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May 16, 2024

Why and how to measure electrification

How much of our electricity comes from low-carbon energy sources? This key question is the reason why this website was created. Generating electricity without fossil fuels is necessary to combat climate change (and would also clean up our air.) But while progress as measured by this metric is necessary, it is not sufficient – and overly focusing on the clean electricity metric can be a problem.

To understand why, let’s look at two countries which have already decarbonized most of their electricity: Brazil (92%) and Sweden (95%). Judging by the low-carbon electricity metric, these two countries appear to be almost done. Are they?

No. While their electricity is almost free of fossil fuels, they keep consuming coal, oil and gas outside of the power sector. Globally, almost all oil, two thirds of natural gas and one third of coal are used for purposes other than generating electricity. In other words, even with 100% low-carbon electricity worldwide, oil consumption would barely change, natural gas would only be reduced by one third, and one third of coal – the worst emitter of greenhouse gases of all fossil fuels - would remain.

The good news is that much of this other energy use can be electrified. Internal combustion engine (ICE) vehicles can be replaced with electric cars, gas boilers can be replaced by heat pumps, and efforts are under way to replace coal used to produce steel and cement.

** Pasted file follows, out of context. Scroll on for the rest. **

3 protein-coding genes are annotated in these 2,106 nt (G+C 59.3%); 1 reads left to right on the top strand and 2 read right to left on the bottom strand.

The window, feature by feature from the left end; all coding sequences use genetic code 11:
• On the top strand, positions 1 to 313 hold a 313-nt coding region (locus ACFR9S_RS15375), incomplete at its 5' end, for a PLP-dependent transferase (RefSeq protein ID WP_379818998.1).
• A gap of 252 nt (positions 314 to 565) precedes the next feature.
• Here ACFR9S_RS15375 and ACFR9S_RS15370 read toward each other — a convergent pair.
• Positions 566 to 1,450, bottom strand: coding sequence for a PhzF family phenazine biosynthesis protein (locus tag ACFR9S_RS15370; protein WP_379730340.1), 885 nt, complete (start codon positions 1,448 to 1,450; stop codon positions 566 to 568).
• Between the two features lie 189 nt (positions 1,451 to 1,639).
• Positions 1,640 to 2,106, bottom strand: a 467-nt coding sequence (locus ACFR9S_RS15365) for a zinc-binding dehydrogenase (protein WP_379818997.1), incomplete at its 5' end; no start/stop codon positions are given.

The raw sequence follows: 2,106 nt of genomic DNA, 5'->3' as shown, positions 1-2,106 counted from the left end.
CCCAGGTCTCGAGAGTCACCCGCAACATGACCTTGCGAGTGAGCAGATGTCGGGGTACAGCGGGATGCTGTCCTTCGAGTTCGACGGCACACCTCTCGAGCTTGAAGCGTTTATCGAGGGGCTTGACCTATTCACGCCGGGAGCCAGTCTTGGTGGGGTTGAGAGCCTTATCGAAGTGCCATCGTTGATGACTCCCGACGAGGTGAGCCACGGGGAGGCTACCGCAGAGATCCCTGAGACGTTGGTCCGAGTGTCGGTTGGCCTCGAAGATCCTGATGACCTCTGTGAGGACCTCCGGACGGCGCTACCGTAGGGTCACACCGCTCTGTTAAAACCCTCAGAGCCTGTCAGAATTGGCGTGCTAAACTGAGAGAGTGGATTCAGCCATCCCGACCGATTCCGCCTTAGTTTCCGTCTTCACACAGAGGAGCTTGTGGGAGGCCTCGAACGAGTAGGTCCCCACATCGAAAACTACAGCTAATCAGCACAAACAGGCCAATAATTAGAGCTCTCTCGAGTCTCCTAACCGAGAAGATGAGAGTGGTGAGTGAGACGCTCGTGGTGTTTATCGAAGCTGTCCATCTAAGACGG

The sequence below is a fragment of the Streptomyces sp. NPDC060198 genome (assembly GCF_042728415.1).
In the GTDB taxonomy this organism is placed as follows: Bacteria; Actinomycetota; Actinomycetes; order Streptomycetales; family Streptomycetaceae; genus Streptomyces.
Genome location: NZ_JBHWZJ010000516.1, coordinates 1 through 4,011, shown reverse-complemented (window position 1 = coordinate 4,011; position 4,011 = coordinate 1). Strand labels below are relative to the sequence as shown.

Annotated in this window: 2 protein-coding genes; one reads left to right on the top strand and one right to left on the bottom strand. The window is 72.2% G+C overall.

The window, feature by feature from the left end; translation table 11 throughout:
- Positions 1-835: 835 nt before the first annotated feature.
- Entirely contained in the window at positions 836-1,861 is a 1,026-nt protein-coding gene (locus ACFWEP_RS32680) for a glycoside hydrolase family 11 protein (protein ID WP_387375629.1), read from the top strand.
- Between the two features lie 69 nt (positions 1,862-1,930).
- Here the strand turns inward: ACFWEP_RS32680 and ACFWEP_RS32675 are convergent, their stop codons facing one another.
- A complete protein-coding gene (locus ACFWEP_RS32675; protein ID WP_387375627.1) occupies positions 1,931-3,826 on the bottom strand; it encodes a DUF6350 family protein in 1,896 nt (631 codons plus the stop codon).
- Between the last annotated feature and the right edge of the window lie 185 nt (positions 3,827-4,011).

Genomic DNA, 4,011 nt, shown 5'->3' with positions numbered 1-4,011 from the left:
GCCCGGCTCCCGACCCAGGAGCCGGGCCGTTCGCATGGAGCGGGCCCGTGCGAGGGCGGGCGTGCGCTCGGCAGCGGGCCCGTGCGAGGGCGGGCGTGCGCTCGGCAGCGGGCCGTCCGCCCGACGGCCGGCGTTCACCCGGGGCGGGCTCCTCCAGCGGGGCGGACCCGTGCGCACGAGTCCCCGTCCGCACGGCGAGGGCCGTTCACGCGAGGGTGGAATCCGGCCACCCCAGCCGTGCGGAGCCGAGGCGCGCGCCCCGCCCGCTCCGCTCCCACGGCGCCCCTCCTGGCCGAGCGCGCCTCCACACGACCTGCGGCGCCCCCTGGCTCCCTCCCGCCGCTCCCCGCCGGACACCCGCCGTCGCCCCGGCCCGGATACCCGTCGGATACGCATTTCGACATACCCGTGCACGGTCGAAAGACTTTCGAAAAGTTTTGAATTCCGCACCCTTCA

The low-carbon electricity metric fails to capture progress in these sectors. We need a new metric: one that measures how extensively energy use across all sectors has shifted to electricity. The low-carbon power metric measures progress inside the power sector – but how significant is the power sector to overall emissions? If a country has a clean grid, but this grid only powers a small share of the economy, then the impact of this decarbonization is limited. To be more specific, the impact on emissions is determined by the metric which this article is about: Electrification. Here’s one way to think about it:

Total Decarbonization = Low-carbon power (%) * Electrification (%).

This formula is simplistic, of course. It does not take into account exact emission factors of each energy source, and it suggests that non-electric energy sources are all fossil (which is mostly but not always true, biofuels and geothermal energy being significant exceptions in some regions). But, while simplistic, I think this formula is useful and a major improvement on the single low-carbon electricity metric.

So, how do we measure electrification? The intuitive answer may be:

Electrification = Electricity / Total Energy

The problem with this approach is that it is very difficult to calculate. This is because electricity and “total energy” are measured in different ways. Electricity is fairly straightforward – it’s the energy output generated by power plants. There are some energy losses during electricity transmission but these are relatively minor. Total energy, on the other hand, is much more complex. The most common measure is called primary energy which measures the energy content in fossil fuels before they are burnt. Energy losses incurred during the combustion of coal, gas and oil are major – in most cases, more than half of that energy content is lost to heat. Directly comparing electricity and primary energy is misleading because it suggests that 1 unit of primary energy needs to be replaced with 1 unit of electricity.